Description : This book describes the tools and techniques that can be used to develop creativity and innovation. It is about leadership qualities that allow them to flourish both in you and in others. It is aimed at anyone in an organization who needs to be open-minded, have new ideas and create new solutions.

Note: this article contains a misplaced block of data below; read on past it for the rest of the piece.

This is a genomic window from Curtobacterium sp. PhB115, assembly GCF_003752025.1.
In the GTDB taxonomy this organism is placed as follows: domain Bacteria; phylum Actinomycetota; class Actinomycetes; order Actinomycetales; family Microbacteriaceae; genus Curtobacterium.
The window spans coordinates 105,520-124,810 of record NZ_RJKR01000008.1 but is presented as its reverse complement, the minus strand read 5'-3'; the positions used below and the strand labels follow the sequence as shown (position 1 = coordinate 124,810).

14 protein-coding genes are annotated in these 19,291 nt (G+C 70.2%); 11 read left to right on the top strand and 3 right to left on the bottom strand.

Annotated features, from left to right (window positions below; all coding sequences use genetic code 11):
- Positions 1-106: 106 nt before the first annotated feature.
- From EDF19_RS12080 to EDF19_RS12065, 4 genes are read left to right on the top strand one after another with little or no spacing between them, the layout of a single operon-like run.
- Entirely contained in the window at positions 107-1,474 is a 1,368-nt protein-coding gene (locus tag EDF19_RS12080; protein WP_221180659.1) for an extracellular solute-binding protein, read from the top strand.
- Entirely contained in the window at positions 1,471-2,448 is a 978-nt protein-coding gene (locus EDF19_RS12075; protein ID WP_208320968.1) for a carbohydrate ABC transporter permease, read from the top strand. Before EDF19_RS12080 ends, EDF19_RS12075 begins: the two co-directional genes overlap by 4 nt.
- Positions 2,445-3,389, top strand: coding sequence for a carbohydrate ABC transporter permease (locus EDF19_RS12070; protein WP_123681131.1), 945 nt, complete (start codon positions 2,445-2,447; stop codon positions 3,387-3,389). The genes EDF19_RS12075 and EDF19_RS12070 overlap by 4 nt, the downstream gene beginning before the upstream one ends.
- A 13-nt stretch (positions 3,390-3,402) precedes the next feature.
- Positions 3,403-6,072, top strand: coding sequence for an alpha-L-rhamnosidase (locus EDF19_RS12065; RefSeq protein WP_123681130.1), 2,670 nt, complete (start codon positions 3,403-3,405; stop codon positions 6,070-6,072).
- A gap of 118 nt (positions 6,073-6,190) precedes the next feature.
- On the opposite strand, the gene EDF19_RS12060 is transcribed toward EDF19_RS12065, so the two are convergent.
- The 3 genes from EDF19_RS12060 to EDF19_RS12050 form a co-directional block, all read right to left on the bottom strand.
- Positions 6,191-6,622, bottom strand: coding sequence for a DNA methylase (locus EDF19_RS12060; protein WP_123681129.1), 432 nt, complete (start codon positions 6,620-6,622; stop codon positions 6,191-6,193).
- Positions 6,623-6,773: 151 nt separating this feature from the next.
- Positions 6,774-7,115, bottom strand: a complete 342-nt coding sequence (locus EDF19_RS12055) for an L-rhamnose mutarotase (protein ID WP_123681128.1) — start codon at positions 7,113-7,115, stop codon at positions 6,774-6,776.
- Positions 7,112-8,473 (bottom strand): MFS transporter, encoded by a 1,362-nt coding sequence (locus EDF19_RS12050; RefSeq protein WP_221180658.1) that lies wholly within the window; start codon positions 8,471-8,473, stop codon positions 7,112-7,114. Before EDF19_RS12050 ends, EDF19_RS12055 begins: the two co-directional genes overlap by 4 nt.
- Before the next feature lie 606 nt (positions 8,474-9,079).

Description : There is a growing interest in the knowledge economy, and the new types of job and ways of working associated with it. This book analyses how a particular group – creative knowledge workers – carry out their jobs and learn within it. Using empirical research from advertising and software development in Europe, Singapore and Japan, it develops a new conceptual framework to analyse the complexities of creative knowledge work. Focussing uniquely on the human element of working in the knowledge economy, it explores the real world of how people work in this emerging phenomenon and examines relationships between knowledge and creative dimensions to provide new frameworks for learning and working. It offers critical insights into how these workers apply their creative knowledge work capacities towards the production of innovative products and services, as well as using their creative abilities and knowledge to fashion both digital and tangible goods in the knowledge economy. Adding significantly to the on-going debate around knowledge work and creativity, this comprehensive examination will be of interest to researchers and educators in organisational learning, management and HRM and to anyone involved in devising ways to develop and support workers in lifelong and flexible creative work practices.